Chesty’s homicidal tendencies and child-like personality make him one of Fable II’s most disturbing inclusions, and he’s made all the more unsettling by the fact that he communicates entirely in sweetly-worded notes that identify murder as his only hobby. The entire sequence is one of Fable II’s creepiest, with Chesty’s disturbed game being a completely unexpected diversion. It’s practically enough to make us want to sell Brightwall Tower and head home to our spouses (who are less likely to kill us and far more appreciative of our ability to break wind).

7. Chauncey – Luigi’s Mansion

In Luigi’s Mansion, the second-most famous Italian plumber in the world is tasked with tackling the restless spirits of a haunted house. The game is essentially a parody of the survival horror genre, offering a family-friendly take on the format, so you’d be forgiven for thinking that it doesn’t contain anything too terrifying. You may be forgiven, but you’d also be wrong.

In fact, it’s the very first boss that Luigi encounters that is perhaps the game’s most disturbing NPC. Chauncey is both a baby and a ghost – a baby ghost, if you will – who, like Fable II’s Chesty, is desperate to find a playmate. Upset by Luigi’s attempts to capture him with the Poltergust 3000, Chauncey attacks the plumber, shrinking him down and engaging him in a toy-themed battle.

Of course, being attacked by a giant baby is pretty disturbing on its own merit, but it’s really the implications of Chauncey’s existence that make him all the more haunting. The fact that he’s the ghost of a baby clearly implies horrific tragedy, and his intense desire for a friend offers up a sad subtext to the entire encounter.

It’s okay Chauncey, hop in the Poltergust. You don’t have to be alone any more…

6. Hespith – Dragon Age: Origins

BioWare’s sprawling fantasy RPG, Dragon Age: Origins, offered up a hugely immersive experience, giving players the chance to choose their character’s own backstory before letting them loose in an expansive world populated with numerous memorable NPCs. However, there is one in particular that stands out, and though her role is small, she’s entirely unforgettable for all the wrong reasons.

When exploring the Deep Roads – huge underground tunnels populated by monstrous Darkspawn – players are tasked with finding missing Dwarf, Branka . While tracking her, the player meets a member of her party, Hespith, who seems to be acting a little… odd. Holding her head at what looks to be a pretty painful angle, Hespith leads the player on a chase through the site of a recent slaughter, complete with walls and caverns littered with unidentifiable gore.

Amping up the disturbing nature of the encounter, Hespith slowly recites a sort of nursery rhyme – except it’s all about how the Darkspawn captured, tortured, and tainted the Dwarves. Finishing her poem, Hespith delivers the player to the Broodmother, a huge, bald, tentacled monstrosity, and then promptly disappears, never to be seen again. Her sudden appearance, creepy poem, and subsequent vanishing act combine to make one of Dragon Age: Origin’s most terrifying moments.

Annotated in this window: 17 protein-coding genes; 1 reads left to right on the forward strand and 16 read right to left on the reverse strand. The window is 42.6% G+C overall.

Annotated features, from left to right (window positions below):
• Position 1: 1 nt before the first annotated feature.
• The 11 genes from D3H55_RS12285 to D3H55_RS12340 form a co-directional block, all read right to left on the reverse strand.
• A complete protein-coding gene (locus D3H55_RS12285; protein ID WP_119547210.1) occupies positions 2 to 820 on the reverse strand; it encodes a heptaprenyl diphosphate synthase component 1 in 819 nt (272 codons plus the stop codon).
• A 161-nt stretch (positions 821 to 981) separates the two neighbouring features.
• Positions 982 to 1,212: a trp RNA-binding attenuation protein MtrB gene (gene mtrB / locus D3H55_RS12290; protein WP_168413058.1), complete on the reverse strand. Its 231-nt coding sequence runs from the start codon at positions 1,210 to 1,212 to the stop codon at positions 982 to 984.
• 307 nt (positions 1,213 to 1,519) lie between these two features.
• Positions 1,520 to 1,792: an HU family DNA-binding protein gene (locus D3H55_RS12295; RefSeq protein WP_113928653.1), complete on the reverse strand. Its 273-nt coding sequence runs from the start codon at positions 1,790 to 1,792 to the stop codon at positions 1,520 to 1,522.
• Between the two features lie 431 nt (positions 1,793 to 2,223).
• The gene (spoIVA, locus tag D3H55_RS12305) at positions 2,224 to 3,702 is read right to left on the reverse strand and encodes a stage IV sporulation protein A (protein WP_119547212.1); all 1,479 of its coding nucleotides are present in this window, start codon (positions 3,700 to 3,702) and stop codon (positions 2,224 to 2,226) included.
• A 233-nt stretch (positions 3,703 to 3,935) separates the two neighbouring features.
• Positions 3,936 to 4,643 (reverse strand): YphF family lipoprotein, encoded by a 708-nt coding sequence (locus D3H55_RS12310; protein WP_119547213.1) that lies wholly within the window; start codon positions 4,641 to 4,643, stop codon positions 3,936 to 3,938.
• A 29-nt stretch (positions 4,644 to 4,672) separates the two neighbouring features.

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5. Granny Rags – Dishonored

One of the first things that becomes clear when playing Dishonored is just how bleak things are in the city of Dunwall; plague runs rampant and its Empress is dead, so the situation is pretty dire. Military checkpoints at every corner stand guard over dilapidated dwellings that house all manner of desperate and distinctly colourful characters.

It’s in one of these houses that the player first encounters a seemingly harmless old woman known as Granny Rags. After saving her from thugs, the player earns her favour and learns that she’s in league with the magical godlike being known as The Outsider. While this puts a slightly sinister spin on the doddering grandmother, it isn’t immediately disturbing, even though her incessant mumbling is a little off-putting.

Later, however, the player learns that Granny Rags is in fact a powerful and partly immortal witch who is preparing to cook and eat another human being. This of course paints the initial encounter in a far more unsettling light, especially if the player refuses to help her. Doing so causes her to transform into a mass of angry rats that attack the player. Though her name implies that she might be found serving up biscuits in a Dunwall hovel, the truth about Granny Rags turns out to be far more disturbing.

4. Eddie Low – Grand Theft Auto IV

The Grand Theft Auto franchise is practically overflowing with strange and disturbing characters, but Grand Theft Auto IV contains a series of random encounters with one man in particular that really take the creepy cake. Eddie Low can be found standing alone in an alleyway in the middle of the night, which should perhaps have been the first clue that something wasn’t quite right about him. Ignoring this huge red flag and approaching triggers an encounter that sees protagonist, Niko, become properly acquainted with Eddie, and it’s through these interactions that his true nature is revealed.